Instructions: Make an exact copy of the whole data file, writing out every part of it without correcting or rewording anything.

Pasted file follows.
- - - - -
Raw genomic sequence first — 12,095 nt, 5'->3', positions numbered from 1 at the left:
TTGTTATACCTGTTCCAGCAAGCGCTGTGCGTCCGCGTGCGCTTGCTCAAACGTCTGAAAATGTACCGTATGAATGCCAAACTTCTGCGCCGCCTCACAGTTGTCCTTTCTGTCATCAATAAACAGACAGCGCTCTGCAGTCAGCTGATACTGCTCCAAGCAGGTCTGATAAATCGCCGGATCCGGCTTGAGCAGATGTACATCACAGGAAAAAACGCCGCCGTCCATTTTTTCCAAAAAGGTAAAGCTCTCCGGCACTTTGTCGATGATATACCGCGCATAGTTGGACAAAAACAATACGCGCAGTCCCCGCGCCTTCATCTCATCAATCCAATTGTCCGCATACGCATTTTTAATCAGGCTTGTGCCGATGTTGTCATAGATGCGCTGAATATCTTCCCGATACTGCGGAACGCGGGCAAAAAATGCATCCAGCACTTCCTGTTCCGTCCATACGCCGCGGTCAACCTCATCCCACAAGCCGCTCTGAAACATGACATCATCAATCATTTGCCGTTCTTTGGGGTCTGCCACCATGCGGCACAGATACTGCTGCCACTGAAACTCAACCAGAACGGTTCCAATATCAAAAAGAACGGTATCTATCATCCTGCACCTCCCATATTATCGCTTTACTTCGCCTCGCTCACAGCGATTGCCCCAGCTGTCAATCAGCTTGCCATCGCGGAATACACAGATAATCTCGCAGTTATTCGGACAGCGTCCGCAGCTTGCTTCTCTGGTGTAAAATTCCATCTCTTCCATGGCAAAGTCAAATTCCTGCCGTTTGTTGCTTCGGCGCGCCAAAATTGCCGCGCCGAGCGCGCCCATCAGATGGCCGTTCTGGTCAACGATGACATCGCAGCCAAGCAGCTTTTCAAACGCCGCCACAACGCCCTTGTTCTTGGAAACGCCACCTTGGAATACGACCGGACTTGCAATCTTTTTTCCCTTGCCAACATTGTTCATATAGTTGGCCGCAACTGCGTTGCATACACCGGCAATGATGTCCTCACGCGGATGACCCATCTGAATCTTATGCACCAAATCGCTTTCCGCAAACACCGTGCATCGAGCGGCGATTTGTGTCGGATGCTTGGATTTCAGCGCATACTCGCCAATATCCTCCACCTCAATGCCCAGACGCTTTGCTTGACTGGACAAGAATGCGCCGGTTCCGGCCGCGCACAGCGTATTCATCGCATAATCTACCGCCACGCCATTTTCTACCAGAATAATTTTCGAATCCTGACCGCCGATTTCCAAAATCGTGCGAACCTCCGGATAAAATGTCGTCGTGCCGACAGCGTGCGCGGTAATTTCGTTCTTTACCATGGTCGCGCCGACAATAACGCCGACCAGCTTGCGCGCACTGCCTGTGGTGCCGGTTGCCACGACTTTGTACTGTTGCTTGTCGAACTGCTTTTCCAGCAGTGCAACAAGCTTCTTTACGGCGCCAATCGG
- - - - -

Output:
Raw genomic sequence first — 12,095 nt, 5'->3', positions numbered from 1 at the left:
TTGTTATACCTGTTCCAGCAAGCGCTGTGCGTCCGCGTGCGCTTGCTCAAACGTCTGAAAATGTACCGTATGAATGCCAAACTTCTGCGCCGCCTCACAGTTGTCCTTTCTGTCATCAATAAACAGACAGCGCTCTGCAGTCAGCTGATACTGCTCCAAGCAGGTCTGATAAATCGCCGGATCCGGCTTGAGCAGATGTACATCACAGGAAAAAACGCCGCCGTCCATTTTTTCCAAAAAGGTAAAGCTCTCCGGCACTTTGTCGATGATATACCGCGCATAGTTGGACAAAAACAATACGCGCAGTCCCCGCGCCTTCATCTCATCAATCCAATTGTCCGCATACGCATTTTTAATCAGGCTTGTGCCGATGTTGTCATAGATGCGCTGAATATCTTCCCGATACTGCGGAACGCGGGCAAAAAATGCATCCAGCACTTCCTGTTCCGTCCATACGCCGCGGTCAACCTCATCCCACAAGCCGCTCTGAAACATGACATCATCAATCATTTGCCGTTCTTTGGGGTCTGCCACCATGCGGCACAGATACTGCTGCCACTGAAACTCAACCAGAACGGTTCCAATATCAAAAAGAACGGTATCTATCATCCTGCACCTCCCATATTATCGCTTTACTTCGCCTCGCTCACAGCGATTGCCCCAGCTGTCAATCAGCTTGCCATCGCGGAATACACAGATAATCTCGCAGTTATTCGGACAGCGTCCGCAGCTTGCTTCTCTGGTGTAAAATTCCATCTCTTCCATGGCAAAGTCAAATTCCTGCCGTTTGTTGCTTCGGCGCGCCAAAATTGCCGCGCCGAGCGCGCCCATCAGATGGCCGTTCTGGTCAACGATGACATCGCAGCCAAGCAGCTTTTCAAACGCCGCCACAACGCCCTTGTTCTTGGAAACGCCACCTTGGAATACGACCGGACTTGCAATCTTTTTTCCCTTGCCAACATTGTTCATATAGTTGGCCGCAACTGCGTTGCATACACCGGCAATGATGTCCTCACGCGGATGACCCATCTGAATCTTATGCACCAAATCGCTTTCCGCAAACACCGTGCATCGAGCGGCGATTTGTGTCGGATGCTTGGATTTCAGCGCATACTCGCCAATATCCTCCACCTCAATGCCCAGACGCTTTGCTTGACTGGACAAGAATGCGCCGGTTCCGGCCGCGCACAGCGTATTCATCGCATAATCTACCGCCACGCCATTTTCTACCAGAATAATTTTCGAATCCTGACCGCCGATTTCCAAAATCGTGCGAACCTCCGGATAAAATGTCGTCGTGCCGACAGCGTGCGCGGTAATTTCGTTCTTTACCATGGTCGCGCCGACAATAACGCCGACCAGCTTGCGCGCACTGCCTGTGGTGCCGGTTGCCACGACTTTGTACTGTTGCTTGTCGAACTGCTTTTCCAGCAGTGCAACAAGCTTCTTTACGGCGCCAATCGG